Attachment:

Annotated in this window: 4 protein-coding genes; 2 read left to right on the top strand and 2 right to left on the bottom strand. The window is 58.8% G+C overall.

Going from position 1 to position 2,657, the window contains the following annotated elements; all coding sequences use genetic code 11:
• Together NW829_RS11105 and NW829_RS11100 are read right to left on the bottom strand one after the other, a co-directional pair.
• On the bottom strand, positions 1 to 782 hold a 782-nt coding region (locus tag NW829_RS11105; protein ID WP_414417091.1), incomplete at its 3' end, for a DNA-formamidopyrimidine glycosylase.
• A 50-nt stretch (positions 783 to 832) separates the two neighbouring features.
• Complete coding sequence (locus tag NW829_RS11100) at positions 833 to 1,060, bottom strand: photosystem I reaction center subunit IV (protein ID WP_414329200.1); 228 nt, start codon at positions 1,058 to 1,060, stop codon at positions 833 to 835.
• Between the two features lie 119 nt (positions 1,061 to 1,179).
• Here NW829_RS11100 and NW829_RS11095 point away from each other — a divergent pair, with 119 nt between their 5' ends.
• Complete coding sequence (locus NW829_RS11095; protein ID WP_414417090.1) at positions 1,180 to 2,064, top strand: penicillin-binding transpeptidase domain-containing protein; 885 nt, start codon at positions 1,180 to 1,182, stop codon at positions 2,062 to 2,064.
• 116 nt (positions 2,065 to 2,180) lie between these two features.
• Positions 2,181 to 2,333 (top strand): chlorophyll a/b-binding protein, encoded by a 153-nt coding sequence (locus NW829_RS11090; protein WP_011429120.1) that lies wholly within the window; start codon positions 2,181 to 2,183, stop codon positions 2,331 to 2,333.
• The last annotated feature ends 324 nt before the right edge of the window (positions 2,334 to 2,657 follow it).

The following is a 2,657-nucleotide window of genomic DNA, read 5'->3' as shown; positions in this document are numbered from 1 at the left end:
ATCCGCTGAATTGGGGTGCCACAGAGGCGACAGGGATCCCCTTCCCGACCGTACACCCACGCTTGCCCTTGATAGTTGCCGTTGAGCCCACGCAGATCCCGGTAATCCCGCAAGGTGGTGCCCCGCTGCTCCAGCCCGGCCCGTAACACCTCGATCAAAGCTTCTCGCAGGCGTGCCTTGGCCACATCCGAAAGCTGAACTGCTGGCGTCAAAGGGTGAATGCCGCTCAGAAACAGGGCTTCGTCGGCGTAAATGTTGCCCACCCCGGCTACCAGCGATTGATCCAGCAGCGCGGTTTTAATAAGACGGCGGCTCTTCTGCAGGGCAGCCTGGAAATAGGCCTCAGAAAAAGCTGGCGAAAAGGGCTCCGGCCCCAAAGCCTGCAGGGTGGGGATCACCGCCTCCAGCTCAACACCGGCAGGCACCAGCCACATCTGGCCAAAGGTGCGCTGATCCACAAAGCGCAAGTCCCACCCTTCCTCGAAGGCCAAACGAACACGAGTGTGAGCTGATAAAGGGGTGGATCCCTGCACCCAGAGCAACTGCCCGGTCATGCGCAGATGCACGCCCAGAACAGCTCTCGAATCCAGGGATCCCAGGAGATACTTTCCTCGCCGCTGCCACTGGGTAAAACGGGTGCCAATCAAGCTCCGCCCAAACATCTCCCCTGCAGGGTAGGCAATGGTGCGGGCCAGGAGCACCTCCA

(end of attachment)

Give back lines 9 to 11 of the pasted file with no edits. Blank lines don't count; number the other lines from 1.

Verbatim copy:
• Complete coding sequence (locus NW829_RS11095; protein ID WP_414417090.1) at positions 1,180 to 2,064, top strand: penicillin-binding transpeptidase domain-containing protein; 885 nt, start codon at positions 1,180 to 1,182, stop codon at positions 2,062 to 2,064.
• 116 nt (positions 2,065 to 2,180) lie between these two features.
• Positions 2,181 to 2,333 (top strand): chlorophyll a/b-binding protein, encoded by a 153-nt coding sequence (locus NW829_RS11090; protein WP_011429120.1) that lies wholly within the window; start codon positions 2,181 to 2,183, stop codon positions 2,331 to 2,333.